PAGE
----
Texture, Stress, and Microstructure

Texture, Stress, and Microstructure / 1999 / Article
Special Issue

Proceedings of the International Conference: Neutron Texture and Stress Analysis

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Volume 33 |Article ID 494171 | https://doi.org/10.1155/TSM.33.187

P. Van Houtte, K. Van Acker, J. Root, "Residual Stress Determination in the Cementite and Ferrite Phases of High Carbon Steel", Texture, Stress, and Microstructure, vol. 33, Article ID 494171, 20 pages, 1999. https://doi.org/10.1155/TSM.33.187

Residual Stress Determination in the Cementite and Ferrite Phases of High Carbon Steel

Abstract

The paper describes a study of the residual stress and the texture in cold drawn wires of pearlitic high carbon steel. Total true strains in wire drawing ranged from 1.96 to 2.59. Such material consists of a ferrite and a cementite phase, both in lamellar form. First, a discussion is given as to the various types of residual stresses which can be expected in such a material (macrostresses, grain microstresses, phase microstresses and their components). Next the measurements which have been carried out are described: neutron diffraction measurements on both cementite and ferrite phases in the bulk of the wires, and X-ray diffraction measurements on the ferrite phase at the surface. Neutron diffraction led to the average texture and the average phase microstresses in the axial direction in both the ferrite and the cementite phases. X-ray diffraction led to the total phase stress at the surface of the ferrite. By combining both results, it turned out to be possible to determine the macrostress at the surface of the wires and the total phase stress in the cementite as well. Additional measurements, performed after chemical thinning of the wires, finally led to some information about the stress gradients.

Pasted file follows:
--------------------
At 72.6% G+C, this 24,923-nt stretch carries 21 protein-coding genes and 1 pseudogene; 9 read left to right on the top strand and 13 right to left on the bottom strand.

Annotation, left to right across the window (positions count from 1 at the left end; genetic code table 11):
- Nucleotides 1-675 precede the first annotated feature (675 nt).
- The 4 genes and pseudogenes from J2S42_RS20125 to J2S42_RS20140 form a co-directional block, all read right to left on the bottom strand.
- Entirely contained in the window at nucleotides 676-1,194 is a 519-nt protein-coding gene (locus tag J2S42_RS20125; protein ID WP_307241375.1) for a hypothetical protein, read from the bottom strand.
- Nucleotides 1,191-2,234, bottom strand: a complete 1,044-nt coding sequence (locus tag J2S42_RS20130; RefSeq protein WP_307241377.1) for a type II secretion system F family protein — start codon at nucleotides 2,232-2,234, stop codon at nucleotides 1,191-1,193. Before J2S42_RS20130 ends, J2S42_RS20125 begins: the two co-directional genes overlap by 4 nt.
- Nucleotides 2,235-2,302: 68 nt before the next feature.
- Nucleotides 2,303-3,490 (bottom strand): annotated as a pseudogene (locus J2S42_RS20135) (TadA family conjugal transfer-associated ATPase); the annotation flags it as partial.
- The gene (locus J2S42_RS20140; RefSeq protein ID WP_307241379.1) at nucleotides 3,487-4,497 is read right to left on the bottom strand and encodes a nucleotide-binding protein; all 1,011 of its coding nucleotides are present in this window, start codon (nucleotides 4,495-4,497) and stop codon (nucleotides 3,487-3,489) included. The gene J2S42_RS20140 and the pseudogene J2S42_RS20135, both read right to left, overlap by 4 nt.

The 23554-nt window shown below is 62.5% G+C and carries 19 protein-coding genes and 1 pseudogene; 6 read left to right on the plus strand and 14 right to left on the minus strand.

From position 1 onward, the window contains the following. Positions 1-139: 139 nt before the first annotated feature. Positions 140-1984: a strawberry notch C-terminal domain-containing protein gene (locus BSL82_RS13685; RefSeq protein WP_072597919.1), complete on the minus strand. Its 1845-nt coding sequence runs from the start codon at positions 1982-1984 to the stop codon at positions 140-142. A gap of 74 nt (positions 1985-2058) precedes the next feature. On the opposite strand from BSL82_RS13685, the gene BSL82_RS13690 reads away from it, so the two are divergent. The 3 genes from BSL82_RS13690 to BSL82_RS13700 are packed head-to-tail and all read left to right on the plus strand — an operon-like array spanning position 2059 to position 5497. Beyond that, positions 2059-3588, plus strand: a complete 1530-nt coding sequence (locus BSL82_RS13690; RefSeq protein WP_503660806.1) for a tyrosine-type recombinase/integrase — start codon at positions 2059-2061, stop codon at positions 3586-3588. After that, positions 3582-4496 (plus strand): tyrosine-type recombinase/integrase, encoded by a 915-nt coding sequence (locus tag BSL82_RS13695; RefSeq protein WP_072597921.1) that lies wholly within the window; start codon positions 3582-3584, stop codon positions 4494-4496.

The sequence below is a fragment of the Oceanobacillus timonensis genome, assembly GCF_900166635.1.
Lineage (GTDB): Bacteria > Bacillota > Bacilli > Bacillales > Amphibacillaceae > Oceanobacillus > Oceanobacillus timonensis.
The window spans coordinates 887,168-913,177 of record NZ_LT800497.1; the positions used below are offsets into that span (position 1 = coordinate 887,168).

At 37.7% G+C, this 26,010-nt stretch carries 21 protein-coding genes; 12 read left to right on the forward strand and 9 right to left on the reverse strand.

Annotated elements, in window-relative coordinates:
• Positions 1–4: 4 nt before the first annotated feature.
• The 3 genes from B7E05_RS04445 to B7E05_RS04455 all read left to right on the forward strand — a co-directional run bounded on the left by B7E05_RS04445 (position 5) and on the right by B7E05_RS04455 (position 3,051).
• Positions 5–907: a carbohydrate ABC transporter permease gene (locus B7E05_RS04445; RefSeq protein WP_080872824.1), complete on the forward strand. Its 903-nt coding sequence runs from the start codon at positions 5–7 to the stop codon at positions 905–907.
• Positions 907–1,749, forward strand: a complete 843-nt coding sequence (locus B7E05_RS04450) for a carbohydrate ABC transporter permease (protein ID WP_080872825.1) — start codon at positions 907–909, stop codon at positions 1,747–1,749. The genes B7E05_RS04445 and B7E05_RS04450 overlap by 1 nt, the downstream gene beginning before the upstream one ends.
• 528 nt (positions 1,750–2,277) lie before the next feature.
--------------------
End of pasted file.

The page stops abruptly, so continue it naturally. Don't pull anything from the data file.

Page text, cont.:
Copyright © 1999 Hindawi Publishing Corporation. This is an open access article distributed under the Creative Commons Attribution License, which permits unrestricted use, distribution, and reproduction in any medium, provided the original work is properly cited.


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